Hometown: Rochester, Minn. Resides: Salt Lake City, Utah Age: 36 Position/Organization: Executive Director, PAC-8 Hockey; President/GM/Assistant Coach, University of Utah Hockey California Rubber: What’s your background in hockey, and how did you get to where you are today? A.J. Boldan: I went through the youth program in my hometown in Minnesota and graduated from John Marshall 30
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CR: How would you describe your duties and responsibilities with the PAC8? AB: I think it’s all about vision and direction. Our program at Utah has been successful because we’ve been actively recruiting, which takes a lot of time and effort. What I’ve learned through my experiences at Utah, I have applied with the PAC-8, which is where the idea for our recruiting camp came from. CR: Tell us about your recruiting camp and the idea behind it. AB: The camp is June 15-18 in South Lake Tahoe, Calif. and is designed for players entering their final year
of high school to be matched with ACHA Division 1 and 2 programs. Players can register at http:// pac8hockey.com/pac-8-announces-2016-college-recruiting-camp/. We want teams to plan ahead as much as possible, and we think this is a great way to let them do that. Once we’re able to do this for a few years, the talent is going to get better, teams are going to be better, and the league is going to be better. My ultimate goal is to have the PAC8 evolve into the PAC-12 NCAA hockey conference, which could be the best hockey conference in the country. Combined with the reach and quality of the PAC-12 television network, these top-notch academics programs would become the next hotbed of college hockey. CR: What are you expecting for a turnout at this year’s recruiting camp? AB: Last year, we had about 30 kids, and a lot of them were local, but we considered it a great success. We are expecting 96 high school athletes this June. After last year’s camp, we spent several days improving the format of the camp and how we can really get kids interested in college hockey if they don’t know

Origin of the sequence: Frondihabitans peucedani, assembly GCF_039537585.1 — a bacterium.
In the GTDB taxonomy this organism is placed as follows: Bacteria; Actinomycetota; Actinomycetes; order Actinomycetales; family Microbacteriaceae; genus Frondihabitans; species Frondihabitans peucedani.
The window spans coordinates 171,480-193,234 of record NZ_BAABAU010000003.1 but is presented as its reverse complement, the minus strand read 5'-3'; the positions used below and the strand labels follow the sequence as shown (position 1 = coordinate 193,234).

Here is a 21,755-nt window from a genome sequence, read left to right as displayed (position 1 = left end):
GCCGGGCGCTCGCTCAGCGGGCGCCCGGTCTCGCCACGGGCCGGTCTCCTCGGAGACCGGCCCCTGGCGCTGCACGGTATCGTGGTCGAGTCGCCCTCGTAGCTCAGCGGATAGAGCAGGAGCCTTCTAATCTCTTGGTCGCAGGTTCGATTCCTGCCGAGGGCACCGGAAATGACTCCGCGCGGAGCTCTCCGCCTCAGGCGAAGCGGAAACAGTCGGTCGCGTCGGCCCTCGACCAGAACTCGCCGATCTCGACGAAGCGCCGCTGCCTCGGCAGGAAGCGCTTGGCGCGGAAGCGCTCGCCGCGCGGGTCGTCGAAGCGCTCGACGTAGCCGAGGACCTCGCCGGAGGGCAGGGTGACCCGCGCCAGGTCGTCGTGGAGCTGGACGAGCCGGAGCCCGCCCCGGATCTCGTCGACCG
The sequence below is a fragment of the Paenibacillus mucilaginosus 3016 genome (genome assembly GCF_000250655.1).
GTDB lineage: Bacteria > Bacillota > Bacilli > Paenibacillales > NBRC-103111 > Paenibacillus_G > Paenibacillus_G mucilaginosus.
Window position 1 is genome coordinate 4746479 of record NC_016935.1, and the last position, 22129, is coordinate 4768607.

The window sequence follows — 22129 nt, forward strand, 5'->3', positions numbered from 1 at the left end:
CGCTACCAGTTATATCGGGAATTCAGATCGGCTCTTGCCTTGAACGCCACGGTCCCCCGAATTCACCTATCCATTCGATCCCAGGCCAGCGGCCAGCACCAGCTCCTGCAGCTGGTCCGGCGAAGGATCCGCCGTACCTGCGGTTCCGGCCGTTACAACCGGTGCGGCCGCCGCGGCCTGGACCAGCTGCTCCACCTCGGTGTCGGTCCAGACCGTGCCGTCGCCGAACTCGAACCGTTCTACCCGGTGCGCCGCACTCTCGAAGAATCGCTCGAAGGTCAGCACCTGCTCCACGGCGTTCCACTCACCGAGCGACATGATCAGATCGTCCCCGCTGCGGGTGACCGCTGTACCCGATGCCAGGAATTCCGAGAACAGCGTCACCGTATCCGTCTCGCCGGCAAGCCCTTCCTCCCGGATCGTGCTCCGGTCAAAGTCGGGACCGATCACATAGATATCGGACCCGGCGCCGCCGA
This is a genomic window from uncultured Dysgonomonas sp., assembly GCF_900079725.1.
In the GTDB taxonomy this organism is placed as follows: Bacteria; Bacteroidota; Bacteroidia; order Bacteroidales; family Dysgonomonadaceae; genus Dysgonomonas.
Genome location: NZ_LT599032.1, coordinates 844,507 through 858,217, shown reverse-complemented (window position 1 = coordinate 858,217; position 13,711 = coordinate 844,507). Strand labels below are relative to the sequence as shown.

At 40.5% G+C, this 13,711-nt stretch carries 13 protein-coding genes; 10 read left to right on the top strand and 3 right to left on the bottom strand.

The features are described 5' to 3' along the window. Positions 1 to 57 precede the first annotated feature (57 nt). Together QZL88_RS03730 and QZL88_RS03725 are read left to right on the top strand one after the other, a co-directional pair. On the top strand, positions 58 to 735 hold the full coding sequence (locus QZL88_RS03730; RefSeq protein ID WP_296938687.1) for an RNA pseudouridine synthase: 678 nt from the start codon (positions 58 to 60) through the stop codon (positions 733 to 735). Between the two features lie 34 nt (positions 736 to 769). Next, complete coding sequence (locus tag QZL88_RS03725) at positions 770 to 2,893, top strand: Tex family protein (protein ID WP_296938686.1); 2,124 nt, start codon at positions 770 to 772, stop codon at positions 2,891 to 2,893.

that the American Collegiate Hockey Association exists. We know that in a lot of parts of the country, college hockey is the NCAA. But the ACHA offers a wonderful college hockey experience, and depending on the program, it is in some ways superior and more enjoyable. CR: Where do you see the PAC-8 fitting into the world of college hockey? AB: Hockey is growing in the West, and the PAC-8 has a huge opportunity to weave the conference into the consciousness of people in California, Arizona, Colorado, Oregon, Utah and Washington. The colleges in our league offer great opportunities to be successful on and off the ice. We want every one of our programs to be competing for recruits for NCAA Division III teams. We’re trying to prove to these kids that there are very few difference in the quality of the programs and they will get more playing time with a better academic value. For more information on PAC-8 Hockey, see the advertisement on Page 15. - Compiled by Greg Ball